What is an accessibility audit?
A WordPress accessibility audit is an audit of the front end of your website. It is a combination of some automated tests (less than 25%) and actual human testing using a lengthy checklist on both desktop & mobile. At the end, you get a summary report detailing the good, the bad, and the ugly.
Most people start with a limited scope audit, which just includes 5 pages of their website.
- Service landing page
- Contact page
- Main blog page
- Individual blog page
For many websites, this is a decent sampling of your website and covers most of your content types. Issues found here are typically recurring over other pages of the same type, and there isn’t a need to individually audit those other pages.
Why not just use an overlay widget?
In the digital world, people with disabilities navigate the Web in a variety of ways depending on their needs. Some people may use specialized software and hardware to interact with the Web, others may adjust platform and browser settings to accommodate their needs. No matter how people access the Web, everyone has their own strategies to do so.edX Accessibility course module 2.2.1
I want to emphasize the point here, “Everyone has their own strategies”. Most people with a disability already have a system in place for using web pages. Adding an overlay widget is basically asking them to interact in a special and different way with your web page. You are asking them to learn a new tool and a new approach just to use your website. Does that sound friendly?
It would be similar to saying to a wheelchair user that they can’t bring their own wheelchair into your building. They have to use your specially designed power wheelchair with tons of fancy buttons in order to visit your building.
Think about it another way. Many of these overlay tools are currently under fire from many accessibility groups because the accessibility overlay widget has literally made websites less accessible. Yes, less. Do you really want to use a tool already facing numerous lawsuits?
Recently, we were working with a client who wanted the “quick fix” of an overlay widget. It turned their accessible menu into an inaccessible menu. The overlay widget literally made their menu unusable by keyboard!
How is your audit helpful to you?
Accessibility can be a big confusing mess for a lot of people. So we group the audit into categories, so you can decide what is most important to you.
Items commonly found in lawsuits
While we are not lawyers and can’t give you legal advice, there are some common trends among lawsuits for accessibility. We’ll compare your site against these common trends to see whether it has the same problems others were sued for. After all, it’s best to learn from the mistakes of others.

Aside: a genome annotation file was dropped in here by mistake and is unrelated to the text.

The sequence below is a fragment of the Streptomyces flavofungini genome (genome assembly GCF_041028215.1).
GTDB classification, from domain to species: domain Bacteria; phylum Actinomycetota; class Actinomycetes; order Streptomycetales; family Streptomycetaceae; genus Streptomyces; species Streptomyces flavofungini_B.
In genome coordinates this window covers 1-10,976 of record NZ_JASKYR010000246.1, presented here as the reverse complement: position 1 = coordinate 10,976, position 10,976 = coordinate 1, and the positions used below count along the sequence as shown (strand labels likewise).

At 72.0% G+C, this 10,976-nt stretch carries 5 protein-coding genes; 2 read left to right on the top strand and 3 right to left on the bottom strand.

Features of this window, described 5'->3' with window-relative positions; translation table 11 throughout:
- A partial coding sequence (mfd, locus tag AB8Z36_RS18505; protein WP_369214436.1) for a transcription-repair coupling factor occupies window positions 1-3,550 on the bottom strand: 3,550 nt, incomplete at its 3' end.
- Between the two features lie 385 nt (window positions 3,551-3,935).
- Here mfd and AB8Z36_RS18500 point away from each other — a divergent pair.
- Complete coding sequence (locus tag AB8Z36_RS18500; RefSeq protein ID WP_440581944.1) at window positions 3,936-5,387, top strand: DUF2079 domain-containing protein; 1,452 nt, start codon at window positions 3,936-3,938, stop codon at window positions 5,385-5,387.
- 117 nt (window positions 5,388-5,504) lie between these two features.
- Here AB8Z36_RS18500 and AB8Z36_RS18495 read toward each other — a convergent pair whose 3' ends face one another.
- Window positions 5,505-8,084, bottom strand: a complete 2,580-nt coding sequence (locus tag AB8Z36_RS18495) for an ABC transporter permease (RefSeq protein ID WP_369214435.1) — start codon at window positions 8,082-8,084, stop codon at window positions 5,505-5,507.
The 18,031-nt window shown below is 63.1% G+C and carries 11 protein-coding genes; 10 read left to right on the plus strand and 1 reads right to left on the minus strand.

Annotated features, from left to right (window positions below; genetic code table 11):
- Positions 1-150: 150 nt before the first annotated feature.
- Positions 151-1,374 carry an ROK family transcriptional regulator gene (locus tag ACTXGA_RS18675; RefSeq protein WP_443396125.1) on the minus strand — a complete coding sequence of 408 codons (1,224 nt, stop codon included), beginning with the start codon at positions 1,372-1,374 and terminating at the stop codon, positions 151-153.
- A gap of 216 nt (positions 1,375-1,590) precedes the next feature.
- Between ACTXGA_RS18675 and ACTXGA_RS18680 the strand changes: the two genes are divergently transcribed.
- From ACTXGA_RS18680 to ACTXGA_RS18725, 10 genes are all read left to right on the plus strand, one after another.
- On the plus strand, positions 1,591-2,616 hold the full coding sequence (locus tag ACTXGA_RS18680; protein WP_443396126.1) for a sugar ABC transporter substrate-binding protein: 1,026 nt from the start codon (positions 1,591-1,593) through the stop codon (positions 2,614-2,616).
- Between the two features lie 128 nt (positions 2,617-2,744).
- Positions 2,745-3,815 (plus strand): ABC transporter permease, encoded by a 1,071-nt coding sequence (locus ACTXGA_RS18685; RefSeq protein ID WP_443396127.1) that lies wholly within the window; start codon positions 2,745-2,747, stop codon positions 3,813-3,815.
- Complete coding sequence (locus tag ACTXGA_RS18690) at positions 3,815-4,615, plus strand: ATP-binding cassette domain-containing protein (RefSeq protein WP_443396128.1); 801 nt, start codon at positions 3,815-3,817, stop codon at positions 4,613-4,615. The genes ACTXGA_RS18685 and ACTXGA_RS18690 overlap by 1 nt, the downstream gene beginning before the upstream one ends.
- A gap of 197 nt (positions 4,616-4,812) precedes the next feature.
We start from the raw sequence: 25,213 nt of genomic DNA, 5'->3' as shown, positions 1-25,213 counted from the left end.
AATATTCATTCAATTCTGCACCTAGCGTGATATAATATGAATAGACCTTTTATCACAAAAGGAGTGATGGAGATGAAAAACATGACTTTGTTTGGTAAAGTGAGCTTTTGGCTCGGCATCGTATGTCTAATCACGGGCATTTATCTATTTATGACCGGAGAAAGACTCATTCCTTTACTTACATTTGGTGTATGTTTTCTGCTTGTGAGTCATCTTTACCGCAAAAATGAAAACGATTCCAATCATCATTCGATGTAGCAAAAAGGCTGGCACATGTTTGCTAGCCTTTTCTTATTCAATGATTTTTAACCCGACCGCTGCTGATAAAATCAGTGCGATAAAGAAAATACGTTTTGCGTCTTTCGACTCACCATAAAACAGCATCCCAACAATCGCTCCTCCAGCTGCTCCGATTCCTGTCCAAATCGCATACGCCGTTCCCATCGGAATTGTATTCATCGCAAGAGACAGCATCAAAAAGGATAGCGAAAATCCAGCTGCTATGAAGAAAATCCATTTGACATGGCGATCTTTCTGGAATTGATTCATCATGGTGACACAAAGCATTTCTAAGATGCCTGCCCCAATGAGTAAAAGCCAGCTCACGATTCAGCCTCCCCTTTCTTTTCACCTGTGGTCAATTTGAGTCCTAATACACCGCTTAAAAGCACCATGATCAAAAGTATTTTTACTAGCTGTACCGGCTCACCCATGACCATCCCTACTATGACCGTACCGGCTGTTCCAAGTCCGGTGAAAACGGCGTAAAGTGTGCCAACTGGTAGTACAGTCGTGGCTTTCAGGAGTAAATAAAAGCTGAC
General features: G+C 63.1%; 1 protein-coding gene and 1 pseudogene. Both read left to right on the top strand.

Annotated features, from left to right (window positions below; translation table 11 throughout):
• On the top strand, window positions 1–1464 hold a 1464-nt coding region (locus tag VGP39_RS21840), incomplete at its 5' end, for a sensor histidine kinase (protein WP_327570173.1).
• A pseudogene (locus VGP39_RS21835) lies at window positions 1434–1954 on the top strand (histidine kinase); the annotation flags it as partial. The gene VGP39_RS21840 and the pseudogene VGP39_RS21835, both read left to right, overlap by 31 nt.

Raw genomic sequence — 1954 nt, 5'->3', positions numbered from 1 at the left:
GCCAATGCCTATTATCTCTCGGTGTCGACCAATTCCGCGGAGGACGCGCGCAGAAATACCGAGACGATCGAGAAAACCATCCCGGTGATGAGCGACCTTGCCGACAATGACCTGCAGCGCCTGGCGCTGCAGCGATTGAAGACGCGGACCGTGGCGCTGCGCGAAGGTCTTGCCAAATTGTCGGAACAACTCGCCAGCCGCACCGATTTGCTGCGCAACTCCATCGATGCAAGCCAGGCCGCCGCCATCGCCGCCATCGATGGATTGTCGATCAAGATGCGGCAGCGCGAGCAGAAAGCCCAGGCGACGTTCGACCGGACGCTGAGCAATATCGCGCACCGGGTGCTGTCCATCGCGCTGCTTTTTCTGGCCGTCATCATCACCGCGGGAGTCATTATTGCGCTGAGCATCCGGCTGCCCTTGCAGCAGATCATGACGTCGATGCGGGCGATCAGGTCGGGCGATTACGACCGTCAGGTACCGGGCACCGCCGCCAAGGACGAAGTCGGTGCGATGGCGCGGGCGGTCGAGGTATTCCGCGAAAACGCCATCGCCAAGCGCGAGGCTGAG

Items that impact your SEO
A lot of accessibility issues are also SEO issues. By making your website easy for a disabled person to read, you can actually improve how well a search engine reads it.
Items that impact how average, non-disabled people use your website
So there are a lot of accessibility issues that also impact regular people. For example, low contrast text just makes your website painful for regular people to try and read. Instructions that randomly disappear make it hard for people to understand what the heck they are doing on your site. Tiny tap buttons on your mobile site make it nearly impossible for someone riding the metro to click the button.
The ‘sobering up in a coffee shop’ test
In this section, we evaluate your website as if our eyes are tired, our brain is tired, and we are half distracted by everything going on around us. My dogs generally assist greatly with this test.
Items impacting assistive technologies
This section will go into which part of the guidelines affect primarily just those with impairment.
Items not found to be applicable
On many websites, some sections of the guidelines just aren’t relevant for the content you have. For example, the guidelines for video won’t be checked if you have no video. So that stuff will end up here.
What type of audit do you need?
Are you looking to comply with section 508 or in general with the Americans with Disabilities Act (ADA)? Section 508 applies to certain government agencies as well as certain organizations that receive funding from the government. If you receive payments from the government or are otherwise closely tied to it, you should contact your government contact to find out if you need to comply with section 508.
At the current time, only WCAG 2.0 level AA or section 508 audits are available, and only for websites whose business is US based.